What constitutes solid grounds for termination?

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What constitutes solid grounds for termination?

I was recently fired from my job after 5 years due to “poor customer service”. I feel like I was targeted and discriminated against. I was told by my manager that my voice was abrasive and my demeanor intimidating. For about 6 months I was scrutinized to the point that I was taken off work by my doctor. I was written up and put on a final warning after returning from a medical leave for an incident that occurred 5 days before the medical leave took place. About 2 weeks later I was fired for a complaint that stated I was talking to my co-worker during the transaction. Under the circumstances I was wondering if I have any grounds to fight them for my termination?

Asked on December 2, 2011 under Employment Labor Law, Michigan

Answers:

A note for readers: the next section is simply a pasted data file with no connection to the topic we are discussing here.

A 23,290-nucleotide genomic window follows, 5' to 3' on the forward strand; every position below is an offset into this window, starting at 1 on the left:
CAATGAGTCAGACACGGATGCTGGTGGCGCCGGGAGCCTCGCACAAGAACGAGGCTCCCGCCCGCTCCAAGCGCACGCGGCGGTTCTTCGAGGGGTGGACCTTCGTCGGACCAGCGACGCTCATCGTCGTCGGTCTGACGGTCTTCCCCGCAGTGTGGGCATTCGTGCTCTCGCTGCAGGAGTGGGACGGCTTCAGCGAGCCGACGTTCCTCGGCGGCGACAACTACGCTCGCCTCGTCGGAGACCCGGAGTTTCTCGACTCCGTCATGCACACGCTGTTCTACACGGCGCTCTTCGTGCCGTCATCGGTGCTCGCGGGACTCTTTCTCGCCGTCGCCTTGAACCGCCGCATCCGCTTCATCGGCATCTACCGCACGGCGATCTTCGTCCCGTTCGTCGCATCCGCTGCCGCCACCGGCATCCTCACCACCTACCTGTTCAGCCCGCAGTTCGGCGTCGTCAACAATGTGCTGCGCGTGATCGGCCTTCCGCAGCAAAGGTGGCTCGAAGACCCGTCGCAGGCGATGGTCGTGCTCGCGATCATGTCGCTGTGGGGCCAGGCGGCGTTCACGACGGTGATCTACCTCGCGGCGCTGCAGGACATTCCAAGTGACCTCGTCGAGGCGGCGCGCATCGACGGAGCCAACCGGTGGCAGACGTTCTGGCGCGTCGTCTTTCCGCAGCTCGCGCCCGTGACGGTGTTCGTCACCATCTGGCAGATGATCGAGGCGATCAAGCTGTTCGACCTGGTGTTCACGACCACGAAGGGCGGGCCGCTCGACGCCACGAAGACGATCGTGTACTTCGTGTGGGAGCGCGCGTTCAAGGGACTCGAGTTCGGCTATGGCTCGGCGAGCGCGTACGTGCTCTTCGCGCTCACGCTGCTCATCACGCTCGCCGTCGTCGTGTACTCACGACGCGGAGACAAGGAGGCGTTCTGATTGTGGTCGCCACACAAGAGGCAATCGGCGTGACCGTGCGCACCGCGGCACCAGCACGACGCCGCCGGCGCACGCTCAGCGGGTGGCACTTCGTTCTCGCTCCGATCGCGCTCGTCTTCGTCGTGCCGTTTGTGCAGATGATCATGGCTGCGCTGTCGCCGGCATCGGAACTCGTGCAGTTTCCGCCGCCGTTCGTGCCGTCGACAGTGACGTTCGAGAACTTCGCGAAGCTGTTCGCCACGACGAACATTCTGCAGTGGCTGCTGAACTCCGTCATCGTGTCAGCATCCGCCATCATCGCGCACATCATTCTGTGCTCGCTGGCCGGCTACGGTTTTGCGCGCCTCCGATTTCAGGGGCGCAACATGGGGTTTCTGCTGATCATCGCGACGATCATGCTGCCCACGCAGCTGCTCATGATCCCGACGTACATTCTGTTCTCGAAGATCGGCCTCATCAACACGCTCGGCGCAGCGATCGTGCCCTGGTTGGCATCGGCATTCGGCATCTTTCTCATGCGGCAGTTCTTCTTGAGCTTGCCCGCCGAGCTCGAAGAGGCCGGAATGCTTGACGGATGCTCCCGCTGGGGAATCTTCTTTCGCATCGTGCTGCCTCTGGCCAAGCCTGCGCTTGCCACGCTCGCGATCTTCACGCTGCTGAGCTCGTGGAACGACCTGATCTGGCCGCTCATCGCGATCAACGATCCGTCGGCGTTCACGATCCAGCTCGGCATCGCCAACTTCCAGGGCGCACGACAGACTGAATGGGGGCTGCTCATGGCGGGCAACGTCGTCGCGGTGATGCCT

MD, Member, California Bar / FreeAdvice Contributing Attorney

Answered 10 years ago | Contributor

You may have grounds for challenging the termination, especially if you are seeking unemployment and seeking to fight any challenges the former employer may make. First things first, you need to get copies of your medical transcripts and see if there is any mention in the notes about such matters (stress from work, perhaps medication your doctor prescribed as a result of the stress suffered at work). I can tell you if your emploiyer wishes to target you or a manager wishes to target you, then you will see a lot of such hidden harassment, It will be up to you and labor counsel to help get you the resolution you deserve. Try consulting with a few labor lawyers and hopefully they can help you sort through this quagmire of harassment and termination.


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